Nice. Nice, there we go. All right, we're done here. All right so you know just a little bit of humor in there. It's always fun to keep it light and fun on the shoot. It's pretty impressive how Tim can do a front wheelie down a boulder. That's how he was turning around back there too was just locking up the front wheel and kicking out the back wheel, and he never unclipped from his pedals, and just rode back up the hill. So always amazing to see what the athletes you're working with can do.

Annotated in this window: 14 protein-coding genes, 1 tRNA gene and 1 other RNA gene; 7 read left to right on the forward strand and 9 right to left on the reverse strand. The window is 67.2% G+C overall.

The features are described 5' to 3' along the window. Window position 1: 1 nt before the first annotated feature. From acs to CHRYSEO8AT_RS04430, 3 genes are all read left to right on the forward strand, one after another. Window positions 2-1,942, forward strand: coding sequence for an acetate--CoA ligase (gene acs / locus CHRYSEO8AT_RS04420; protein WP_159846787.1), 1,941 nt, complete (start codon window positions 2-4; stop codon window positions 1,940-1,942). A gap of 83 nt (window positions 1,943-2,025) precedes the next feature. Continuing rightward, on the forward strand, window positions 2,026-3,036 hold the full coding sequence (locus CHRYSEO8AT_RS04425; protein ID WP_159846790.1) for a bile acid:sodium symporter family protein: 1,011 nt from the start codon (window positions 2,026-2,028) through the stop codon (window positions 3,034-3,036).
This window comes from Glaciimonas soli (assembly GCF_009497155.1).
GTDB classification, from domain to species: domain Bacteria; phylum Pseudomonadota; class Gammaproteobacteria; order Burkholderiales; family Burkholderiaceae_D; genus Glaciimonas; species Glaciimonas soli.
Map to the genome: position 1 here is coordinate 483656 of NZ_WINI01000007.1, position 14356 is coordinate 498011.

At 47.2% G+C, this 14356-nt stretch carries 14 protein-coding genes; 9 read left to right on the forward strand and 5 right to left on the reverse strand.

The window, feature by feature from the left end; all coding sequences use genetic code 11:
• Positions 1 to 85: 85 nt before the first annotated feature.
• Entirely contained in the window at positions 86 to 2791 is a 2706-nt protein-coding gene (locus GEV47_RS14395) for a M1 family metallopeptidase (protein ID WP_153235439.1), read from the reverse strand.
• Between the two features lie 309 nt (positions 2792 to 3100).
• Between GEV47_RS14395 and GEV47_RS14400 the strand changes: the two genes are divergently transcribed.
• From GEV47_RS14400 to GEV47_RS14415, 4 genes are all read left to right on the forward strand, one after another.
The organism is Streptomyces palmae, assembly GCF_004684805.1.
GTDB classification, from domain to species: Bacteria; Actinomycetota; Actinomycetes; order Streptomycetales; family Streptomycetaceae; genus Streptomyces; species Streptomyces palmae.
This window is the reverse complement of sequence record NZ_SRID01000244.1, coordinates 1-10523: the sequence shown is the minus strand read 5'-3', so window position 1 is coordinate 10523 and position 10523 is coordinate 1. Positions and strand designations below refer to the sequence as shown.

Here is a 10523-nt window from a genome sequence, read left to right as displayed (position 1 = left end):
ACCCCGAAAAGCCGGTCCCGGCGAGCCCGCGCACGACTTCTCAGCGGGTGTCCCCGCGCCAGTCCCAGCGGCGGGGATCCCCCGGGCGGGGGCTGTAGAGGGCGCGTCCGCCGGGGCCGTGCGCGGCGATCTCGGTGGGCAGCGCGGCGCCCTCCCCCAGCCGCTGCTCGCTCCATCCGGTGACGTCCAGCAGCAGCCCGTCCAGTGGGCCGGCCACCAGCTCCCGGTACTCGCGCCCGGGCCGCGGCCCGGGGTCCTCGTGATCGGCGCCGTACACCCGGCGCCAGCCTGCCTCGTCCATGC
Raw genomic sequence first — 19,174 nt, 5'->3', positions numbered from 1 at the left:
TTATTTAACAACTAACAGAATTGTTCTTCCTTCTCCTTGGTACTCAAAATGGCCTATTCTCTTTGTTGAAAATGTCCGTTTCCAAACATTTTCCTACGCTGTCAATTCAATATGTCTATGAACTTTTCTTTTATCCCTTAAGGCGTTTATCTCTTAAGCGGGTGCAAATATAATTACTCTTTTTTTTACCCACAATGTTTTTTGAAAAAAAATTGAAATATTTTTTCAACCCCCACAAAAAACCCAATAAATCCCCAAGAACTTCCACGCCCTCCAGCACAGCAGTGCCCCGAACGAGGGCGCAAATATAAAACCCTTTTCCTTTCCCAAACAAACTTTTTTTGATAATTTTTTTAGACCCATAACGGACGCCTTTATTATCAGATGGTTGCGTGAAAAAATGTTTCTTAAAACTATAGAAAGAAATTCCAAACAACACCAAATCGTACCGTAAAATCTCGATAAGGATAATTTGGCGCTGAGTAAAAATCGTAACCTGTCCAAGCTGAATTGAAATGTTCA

You were commenting about how you were ultra stoked necessarily on the location, and how things were turning out. So what are some of your go to things that you might try to kind of spice it up and make the most of what you've got?